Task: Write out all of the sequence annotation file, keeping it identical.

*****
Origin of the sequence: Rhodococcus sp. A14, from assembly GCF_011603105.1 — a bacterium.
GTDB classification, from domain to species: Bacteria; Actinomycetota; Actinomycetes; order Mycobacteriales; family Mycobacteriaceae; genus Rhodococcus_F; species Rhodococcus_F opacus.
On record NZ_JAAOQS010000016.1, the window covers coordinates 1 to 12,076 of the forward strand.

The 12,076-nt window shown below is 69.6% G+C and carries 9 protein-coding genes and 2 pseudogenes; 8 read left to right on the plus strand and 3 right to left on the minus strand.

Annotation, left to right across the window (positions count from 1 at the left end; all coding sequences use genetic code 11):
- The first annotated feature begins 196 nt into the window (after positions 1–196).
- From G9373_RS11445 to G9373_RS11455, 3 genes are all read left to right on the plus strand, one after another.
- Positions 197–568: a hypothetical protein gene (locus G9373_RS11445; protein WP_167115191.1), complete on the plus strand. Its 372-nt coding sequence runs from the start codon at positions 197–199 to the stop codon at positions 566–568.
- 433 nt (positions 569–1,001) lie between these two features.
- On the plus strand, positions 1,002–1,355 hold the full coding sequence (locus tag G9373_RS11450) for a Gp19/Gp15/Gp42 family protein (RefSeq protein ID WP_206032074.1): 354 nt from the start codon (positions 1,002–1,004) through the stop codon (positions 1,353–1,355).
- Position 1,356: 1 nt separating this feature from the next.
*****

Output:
Origin of the sequence: Rhodococcus sp. A14, from assembly GCF_011603105.1 — a bacterium.
GTDB classification, from domain to species: Bacteria; Actinomycetota; Actinomycetes; order Mycobacteriales; family Mycobacteriaceae; genus Rhodococcus_F; species Rhodococcus_F opacus.
On record NZ_JAAOQS010000016.1, the window covers coordinates 1 to 12,076 of the forward strand.

The 12,076-nt window shown below is 69.6% G+C and carries 9 protein-coding genes and 2 pseudogenes; 8 read left to right on the plus strand and 3 right to left on the minus strand.

Annotation, left to right across the window (positions count from 1 at the left end; all coding sequences use genetic code 11):
- The first annotated feature begins 196 nt into the window (after positions 1–196).
- From G9373_RS11445 to G9373_RS11455, 3 genes are all read left to right on the plus strand, one after another.
- Positions 197–568: a hypothetical protein gene (locus G9373_RS11445; protein WP_167115191.1), complete on the plus strand. Its 372-nt coding sequence runs from the start codon at positions 197–199 to the stop codon at positions 566–568.
- 433 nt (positions 569–1,001) lie between these two features.
- On the plus strand, positions 1,002–1,355 hold the full coding sequence (locus tag G9373_RS11450) for a Gp19/Gp15/Gp42 family protein (RefSeq protein ID WP_206032074.1): 354 nt from the start codon (positions 1,002–1,004) through the stop codon (positions 1,353–1,355).
- Position 1,356: 1 nt separating this feature from the next.